Excerpt: 'Unbound,' by Steph Jagger

Courtesy Steph Jagger

Steph Jagger and an acquaintance in Ruapehu, New Zealand.

The book "Unbound: A Story of Snow and Self-Discovery" goes on sale Tuesday. Note: Excerpt contains strong language.

Thick confetti slammed into the mountains all night long, and when I woke up the next morning I could barely believe my eyes. Everything in sight was covered in a deep, downy layer of snow, and in a rare trifecta of perfection, especially for Whistler, it was also sunny and bone-bitingly cold. I drank my coffee, made a plan to meet a few friends, and watched as tiny snow crystals floated through the air like fairy dust. I knew we were in for an epic day of skiing.

With blue skies cracking open above us, and a knee-deep carpet of snow under our skis, we opted for the Whistler side of the resort. More specifically, we hit up an area of the mountain dominated by two fast-moving chairlifts, Symphony and Harmony. From the lift we could see three massive bowls of untouched powder beneath us, each of which was filled to the brim with snow.

All morning, and well into the afternoon, we skied those bowls until we hit their gutters, arriving at the bottom of each run completely and utterly spent. Once there we loaded back onto the lifts and did it again. We skied hard all day long -- harder than hard. My legs were throbbing, lactic acid spread from my quads to my calves, and then finally, down into my feet and my tiny little toes. It was a euphoric mix -- I was fully awake but completely exhausted. I wanted the feeling to last.

Each chairlift ride was a blessing, 10 minutes of badly needed rest and recovery. I collapsed onto one of them in the late afternoon and leaned back. My feet dangled below me and my head came to a rest on the back of the chair. I looked up into the sky and inhaled deeply, releasing the air as my cheeks turned up in a smile.

And then, right there, perhaps because of all that fairy dust, I was struck with a grand idea, a bolt straight out of the shining blue sky. It was the answer to "What's next?", the perfect box for me to strike a giant check through. Or perhaps, more accurately, it was exactly what was needed to fan all the flames.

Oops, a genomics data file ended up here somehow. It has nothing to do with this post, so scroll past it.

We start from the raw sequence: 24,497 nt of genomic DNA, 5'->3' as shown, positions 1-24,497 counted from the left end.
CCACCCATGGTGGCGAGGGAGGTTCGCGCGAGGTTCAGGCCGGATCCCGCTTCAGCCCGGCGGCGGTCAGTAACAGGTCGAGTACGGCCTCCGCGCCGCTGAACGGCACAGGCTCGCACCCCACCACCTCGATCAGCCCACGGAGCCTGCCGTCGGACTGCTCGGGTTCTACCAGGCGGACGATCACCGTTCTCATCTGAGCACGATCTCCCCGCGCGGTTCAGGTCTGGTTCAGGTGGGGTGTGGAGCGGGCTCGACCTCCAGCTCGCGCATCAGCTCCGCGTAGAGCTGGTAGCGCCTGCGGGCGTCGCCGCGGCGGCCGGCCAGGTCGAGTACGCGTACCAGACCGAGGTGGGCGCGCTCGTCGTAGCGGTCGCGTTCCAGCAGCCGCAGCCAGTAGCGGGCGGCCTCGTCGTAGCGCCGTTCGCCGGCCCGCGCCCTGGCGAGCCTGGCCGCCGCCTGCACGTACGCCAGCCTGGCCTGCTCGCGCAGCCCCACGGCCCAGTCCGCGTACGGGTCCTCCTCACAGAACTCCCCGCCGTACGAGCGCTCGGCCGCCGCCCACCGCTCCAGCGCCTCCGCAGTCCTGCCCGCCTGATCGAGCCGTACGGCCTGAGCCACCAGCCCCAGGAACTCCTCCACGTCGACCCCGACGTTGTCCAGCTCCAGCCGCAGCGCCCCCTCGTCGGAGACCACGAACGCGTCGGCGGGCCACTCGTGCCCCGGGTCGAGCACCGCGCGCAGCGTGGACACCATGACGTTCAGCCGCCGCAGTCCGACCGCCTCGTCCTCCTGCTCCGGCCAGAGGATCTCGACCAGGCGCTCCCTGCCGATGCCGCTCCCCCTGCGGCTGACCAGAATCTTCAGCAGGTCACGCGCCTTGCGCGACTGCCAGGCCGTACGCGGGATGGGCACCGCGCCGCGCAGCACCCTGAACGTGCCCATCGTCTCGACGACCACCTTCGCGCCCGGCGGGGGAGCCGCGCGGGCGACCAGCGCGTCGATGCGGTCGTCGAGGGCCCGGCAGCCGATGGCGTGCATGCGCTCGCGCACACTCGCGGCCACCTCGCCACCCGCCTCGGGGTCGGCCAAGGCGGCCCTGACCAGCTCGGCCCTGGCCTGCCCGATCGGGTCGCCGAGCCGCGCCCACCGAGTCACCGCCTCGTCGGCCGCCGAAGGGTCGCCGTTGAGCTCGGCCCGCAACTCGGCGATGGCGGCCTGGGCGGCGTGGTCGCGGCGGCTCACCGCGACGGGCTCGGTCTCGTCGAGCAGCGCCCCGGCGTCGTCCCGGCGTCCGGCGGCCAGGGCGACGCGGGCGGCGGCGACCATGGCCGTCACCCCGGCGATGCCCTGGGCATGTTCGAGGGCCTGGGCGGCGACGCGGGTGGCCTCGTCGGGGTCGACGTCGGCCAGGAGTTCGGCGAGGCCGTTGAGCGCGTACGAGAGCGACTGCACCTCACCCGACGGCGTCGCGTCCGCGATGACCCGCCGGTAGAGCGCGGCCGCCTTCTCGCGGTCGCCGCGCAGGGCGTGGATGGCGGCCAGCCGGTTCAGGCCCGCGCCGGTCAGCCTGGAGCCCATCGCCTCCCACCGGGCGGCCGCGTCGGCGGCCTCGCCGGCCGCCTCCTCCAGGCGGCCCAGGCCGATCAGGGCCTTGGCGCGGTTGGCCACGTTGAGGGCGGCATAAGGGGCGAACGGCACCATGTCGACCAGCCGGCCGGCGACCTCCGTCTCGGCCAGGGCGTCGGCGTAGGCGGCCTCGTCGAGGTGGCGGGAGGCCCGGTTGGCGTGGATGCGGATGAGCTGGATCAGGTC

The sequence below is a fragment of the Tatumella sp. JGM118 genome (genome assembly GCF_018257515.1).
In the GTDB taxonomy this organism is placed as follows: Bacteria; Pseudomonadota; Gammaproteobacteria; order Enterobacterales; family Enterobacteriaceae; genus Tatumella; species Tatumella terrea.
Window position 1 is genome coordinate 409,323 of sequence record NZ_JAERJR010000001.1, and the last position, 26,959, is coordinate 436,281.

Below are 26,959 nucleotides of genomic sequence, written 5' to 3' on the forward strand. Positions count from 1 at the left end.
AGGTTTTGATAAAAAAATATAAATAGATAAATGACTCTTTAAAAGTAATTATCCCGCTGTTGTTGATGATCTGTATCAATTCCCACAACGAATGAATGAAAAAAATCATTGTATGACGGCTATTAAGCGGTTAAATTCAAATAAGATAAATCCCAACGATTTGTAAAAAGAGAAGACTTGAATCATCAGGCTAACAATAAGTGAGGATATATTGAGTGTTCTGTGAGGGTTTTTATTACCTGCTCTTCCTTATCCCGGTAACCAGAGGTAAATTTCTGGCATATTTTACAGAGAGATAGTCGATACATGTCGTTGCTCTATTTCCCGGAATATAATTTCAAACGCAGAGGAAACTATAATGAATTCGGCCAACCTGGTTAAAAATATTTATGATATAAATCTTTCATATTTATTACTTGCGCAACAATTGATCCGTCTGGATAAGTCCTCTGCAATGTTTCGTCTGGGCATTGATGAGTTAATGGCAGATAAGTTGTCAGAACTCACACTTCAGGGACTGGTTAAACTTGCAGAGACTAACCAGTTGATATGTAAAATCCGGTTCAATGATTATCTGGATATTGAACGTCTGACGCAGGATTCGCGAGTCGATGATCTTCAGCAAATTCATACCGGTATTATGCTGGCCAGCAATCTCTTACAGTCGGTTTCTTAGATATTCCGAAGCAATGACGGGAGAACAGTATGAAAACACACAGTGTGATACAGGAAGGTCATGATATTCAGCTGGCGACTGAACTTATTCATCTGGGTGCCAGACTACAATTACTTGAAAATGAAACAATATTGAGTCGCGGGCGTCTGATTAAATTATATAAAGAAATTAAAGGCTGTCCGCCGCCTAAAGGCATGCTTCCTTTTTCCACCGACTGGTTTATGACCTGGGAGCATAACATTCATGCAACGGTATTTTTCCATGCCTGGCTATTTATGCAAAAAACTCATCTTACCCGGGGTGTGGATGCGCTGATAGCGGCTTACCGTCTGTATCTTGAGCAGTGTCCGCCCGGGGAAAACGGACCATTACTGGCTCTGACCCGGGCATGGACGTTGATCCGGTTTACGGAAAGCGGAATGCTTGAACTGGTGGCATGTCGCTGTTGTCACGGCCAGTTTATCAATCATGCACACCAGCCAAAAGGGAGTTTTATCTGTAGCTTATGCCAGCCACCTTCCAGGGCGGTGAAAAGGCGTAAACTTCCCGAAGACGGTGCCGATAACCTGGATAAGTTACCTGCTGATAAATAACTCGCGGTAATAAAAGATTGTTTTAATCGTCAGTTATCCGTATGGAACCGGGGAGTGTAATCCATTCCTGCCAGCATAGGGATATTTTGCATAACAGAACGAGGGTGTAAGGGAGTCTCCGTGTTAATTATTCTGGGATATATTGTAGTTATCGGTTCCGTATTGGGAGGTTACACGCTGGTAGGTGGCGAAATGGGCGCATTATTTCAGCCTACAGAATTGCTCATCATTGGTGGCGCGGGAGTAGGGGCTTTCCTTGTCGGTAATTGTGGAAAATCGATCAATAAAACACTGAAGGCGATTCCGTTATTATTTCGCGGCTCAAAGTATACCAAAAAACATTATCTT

I immediately announced my idea.

"I'm gonna do this," I said with confidence. "I'm going to quit my job and ski around the world." I felt a shiver move up my right arm.

Silence hung heavy in the air. Other than some light panting, left-over breath from our last run, there was no response.

Courtesy Steph Jagger

"Unbound: A Story of Snow and Self-Discovery"

A few moments passed and the silence was replaced with a light snickering sound. Then chuckles. Then full snorting.

"Good one, Jagger." said one of the guys. "Now that's what I call a f---ing pipe dream!"

"Yeah! What's stopping you?" added my friend Scott before crumpling forward in laughter.

Eventually, they all chimed in. Each person taking turns to shoot down what was a truly absurd, and apparently comical, idea.

"Don't you think you're a little young to retire?" one of them said.

"You're a good skier, Jagger. But you're not that good."

"Sounds nice, but remember that little thing you've got called a mortgage?"

It was enough to snuff out the small little flame, and it didn't take long for my own voice to chime in.

They're right. I laughed, shaking my head from side to side. What the f--- am I thinking? I've done big goals but that's a little much.

As we approached the top of the lift a blue tin sign caught my eye:


Another shiver. This one started at the base of my spine and moved up through my body, causing my shoulders to shudder.

I'd seen the sign before, thousands of times. It's posted at the top of every lift in the resort -- but this time something was different, something about it made me pause. I looked back at it one more time:


What's holding me back? I asked myself. What's my restraining device? My job? My mortgage? I can figure out what to do with those things.

The match was lit. All I had to do now was drop it.

A series of questions instantly spun through my head.

How long would this take? How much would it cost? What about plane tickets? I think I'm going to do this. Am I actually going to do this?

I was onto something and I knew it. These kinds of bolts from the blue weren't new to me. "What's next?" was a question that lived on the tip of my tongue. I knew how to recognize answers as they came flying towards me, and I knew what to do with them the moment they arrived.

I got home that afternoon and Googled "round the world flights." Seventeen months later, I was at the boarding gate. I was going to follow winter around the world, and I was going to try to ski four million feet* in the time I was gone.

*Just in case you were wondering, the measurement of vertical feet looks at the vertical elevation drop from the top of a mountain to the bottom. This is different than total distance skied, which, to get all Bill Nye the Science Guy on you, depends on the steepness of the slope.

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